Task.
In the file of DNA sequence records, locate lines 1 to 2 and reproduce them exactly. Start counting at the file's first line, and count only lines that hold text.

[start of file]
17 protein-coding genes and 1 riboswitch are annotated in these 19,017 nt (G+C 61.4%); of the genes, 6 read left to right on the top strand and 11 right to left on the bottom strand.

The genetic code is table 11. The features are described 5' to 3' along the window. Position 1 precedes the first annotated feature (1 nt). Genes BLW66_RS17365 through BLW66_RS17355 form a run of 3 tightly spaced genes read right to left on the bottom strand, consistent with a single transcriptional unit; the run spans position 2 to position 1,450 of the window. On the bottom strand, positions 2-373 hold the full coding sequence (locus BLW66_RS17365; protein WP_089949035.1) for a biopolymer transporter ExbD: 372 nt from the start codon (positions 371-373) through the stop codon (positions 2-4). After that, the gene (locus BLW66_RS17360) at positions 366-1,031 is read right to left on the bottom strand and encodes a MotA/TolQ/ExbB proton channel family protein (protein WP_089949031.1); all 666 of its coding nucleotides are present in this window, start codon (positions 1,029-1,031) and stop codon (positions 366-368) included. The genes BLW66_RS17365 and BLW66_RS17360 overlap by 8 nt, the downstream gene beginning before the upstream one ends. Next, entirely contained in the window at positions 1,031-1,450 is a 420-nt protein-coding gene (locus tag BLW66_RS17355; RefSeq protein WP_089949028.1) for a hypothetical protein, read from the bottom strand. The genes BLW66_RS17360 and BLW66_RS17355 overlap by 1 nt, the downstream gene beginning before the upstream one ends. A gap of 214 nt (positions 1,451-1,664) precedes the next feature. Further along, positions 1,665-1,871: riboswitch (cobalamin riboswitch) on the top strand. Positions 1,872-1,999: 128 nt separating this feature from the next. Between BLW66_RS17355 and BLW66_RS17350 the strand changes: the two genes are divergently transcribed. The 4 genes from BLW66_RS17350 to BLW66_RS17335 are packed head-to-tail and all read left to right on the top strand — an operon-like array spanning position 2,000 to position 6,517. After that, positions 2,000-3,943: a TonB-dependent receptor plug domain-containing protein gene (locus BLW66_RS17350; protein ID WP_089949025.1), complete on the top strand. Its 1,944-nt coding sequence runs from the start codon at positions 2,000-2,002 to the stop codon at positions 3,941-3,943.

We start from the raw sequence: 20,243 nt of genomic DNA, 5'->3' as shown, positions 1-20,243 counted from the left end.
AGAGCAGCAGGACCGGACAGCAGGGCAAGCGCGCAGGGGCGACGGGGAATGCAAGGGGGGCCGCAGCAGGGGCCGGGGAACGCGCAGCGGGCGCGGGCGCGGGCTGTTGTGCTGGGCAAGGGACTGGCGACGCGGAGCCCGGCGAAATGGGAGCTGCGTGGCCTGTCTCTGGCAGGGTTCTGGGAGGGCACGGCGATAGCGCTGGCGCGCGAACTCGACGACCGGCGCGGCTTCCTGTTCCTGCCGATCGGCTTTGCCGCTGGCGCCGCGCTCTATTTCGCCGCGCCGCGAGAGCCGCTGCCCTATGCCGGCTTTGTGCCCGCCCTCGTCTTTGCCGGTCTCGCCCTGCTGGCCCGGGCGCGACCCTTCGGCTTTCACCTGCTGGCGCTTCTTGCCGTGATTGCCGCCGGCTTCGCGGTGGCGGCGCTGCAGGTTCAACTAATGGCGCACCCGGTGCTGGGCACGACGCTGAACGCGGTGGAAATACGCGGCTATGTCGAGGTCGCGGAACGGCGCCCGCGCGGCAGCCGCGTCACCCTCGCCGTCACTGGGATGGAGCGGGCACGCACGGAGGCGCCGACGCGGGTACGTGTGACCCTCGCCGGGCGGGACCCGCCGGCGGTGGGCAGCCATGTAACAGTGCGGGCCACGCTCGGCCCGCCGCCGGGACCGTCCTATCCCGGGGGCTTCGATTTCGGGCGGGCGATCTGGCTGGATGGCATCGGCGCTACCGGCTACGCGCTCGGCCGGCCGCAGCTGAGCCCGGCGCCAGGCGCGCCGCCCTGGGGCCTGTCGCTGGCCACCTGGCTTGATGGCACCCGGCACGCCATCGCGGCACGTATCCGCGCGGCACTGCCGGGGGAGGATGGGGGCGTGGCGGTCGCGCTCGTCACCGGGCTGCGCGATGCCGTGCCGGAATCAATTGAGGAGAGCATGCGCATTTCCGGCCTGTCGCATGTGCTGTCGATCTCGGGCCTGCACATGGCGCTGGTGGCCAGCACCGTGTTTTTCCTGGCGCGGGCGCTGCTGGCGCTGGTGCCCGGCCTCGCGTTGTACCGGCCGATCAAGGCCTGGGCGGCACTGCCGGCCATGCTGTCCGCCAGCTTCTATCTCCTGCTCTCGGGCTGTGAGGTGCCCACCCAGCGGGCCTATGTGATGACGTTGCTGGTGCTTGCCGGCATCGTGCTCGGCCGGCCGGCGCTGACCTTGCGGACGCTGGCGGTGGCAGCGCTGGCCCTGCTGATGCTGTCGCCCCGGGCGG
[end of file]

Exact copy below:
17 protein-coding genes and 1 riboswitch are annotated in these 19,017 nt (G+C 61.4%); of the genes, 6 read left to right on the top strand and 11 right to left on the bottom strand.

The genetic code is table 11. The features are described 5' to 3' along the window. Position 1 precedes the first annotated feature (1 nt). Genes BLW66_RS17365 through BLW66_RS17355 form a run of 3 tightly spaced genes read right to left on the bottom strand, consistent with a single transcriptional unit; the run spans position 2 to position 1,450 of the window. On the bottom strand, positions 2-373 hold the full coding sequence (locus BLW66_RS17365; protein WP_089949035.1) for a biopolymer transporter ExbD: 372 nt from the start codon (positions 371-373) through the stop codon (positions 2-4). After that, the gene (locus BLW66_RS17360) at positions 366-1,031 is read right to left on the bottom strand and encodes a MotA/TolQ/ExbB proton channel family protein (protein WP_089949031.1); all 666 of its coding nucleotides are present in this window, start codon (positions 1,029-1,031) and stop codon (positions 366-368) included. The genes BLW66_RS17365 and BLW66_RS17360 overlap by 8 nt, the downstream gene beginning before the upstream one ends. Next, entirely contained in the window at positions 1,031-1,450 is a 420-nt protein-coding gene (locus tag BLW66_RS17355; RefSeq protein WP_089949028.1) for a hypothetical protein, read from the bottom strand. The genes BLW66_RS17360 and BLW66_RS17355 overlap by 1 nt, the downstream gene beginning before the upstream one ends. A gap of 214 nt (positions 1,451-1,664) precedes the next feature. Further along, positions 1,665-1,871: riboswitch (cobalamin riboswitch) on the top strand. Positions 1,872-1,999: 128 nt separating this feature from the next. Between BLW66_RS17355 and BLW66_RS17350 the strand changes: the two genes are divergently transcribed. The 4 genes from BLW66_RS17350 to BLW66_RS17335 are packed head-to-tail and all read left to right on the top strand — an operon-like array spanning position 2,000 to position 6,517. After that, positions 2,000-3,943: a TonB-dependent receptor plug domain-containing protein gene (locus BLW66_RS17350; protein ID WP_089949025.1), complete on the top strand. Its 1,944-nt coding sequence runs from the start codon at positions 2,000-2,002 to the stop codon at positions 3,941-3,943.